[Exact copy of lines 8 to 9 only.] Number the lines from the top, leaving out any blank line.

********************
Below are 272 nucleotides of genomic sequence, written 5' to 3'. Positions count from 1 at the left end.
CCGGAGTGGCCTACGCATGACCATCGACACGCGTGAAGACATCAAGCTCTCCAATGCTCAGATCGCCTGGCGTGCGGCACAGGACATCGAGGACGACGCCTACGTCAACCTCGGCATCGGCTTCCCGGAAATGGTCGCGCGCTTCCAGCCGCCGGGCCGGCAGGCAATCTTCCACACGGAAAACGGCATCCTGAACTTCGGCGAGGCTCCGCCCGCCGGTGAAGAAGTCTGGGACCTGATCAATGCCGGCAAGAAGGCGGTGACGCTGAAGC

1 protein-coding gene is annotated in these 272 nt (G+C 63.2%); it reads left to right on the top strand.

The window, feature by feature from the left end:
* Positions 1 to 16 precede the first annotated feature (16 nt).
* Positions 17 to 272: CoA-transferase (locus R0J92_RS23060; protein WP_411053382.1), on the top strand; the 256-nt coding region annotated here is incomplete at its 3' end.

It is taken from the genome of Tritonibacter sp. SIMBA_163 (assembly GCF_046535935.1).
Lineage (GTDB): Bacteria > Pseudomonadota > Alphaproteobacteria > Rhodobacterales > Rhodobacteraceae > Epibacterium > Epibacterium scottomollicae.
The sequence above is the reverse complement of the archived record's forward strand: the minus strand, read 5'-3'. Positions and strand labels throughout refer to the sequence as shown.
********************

Lineage (GTDB): Bacteria > Pseudomonadota > Alphaproteobacteria > Rhodobacterales > Rhodobacteraceae > Epibacterium > Epibacterium scottomollicae.
The sequence above is the reverse complement of the archived record's forward strand: the minus strand, read 5'-3'. Positions and strand labels throughout refer to the sequence as shown.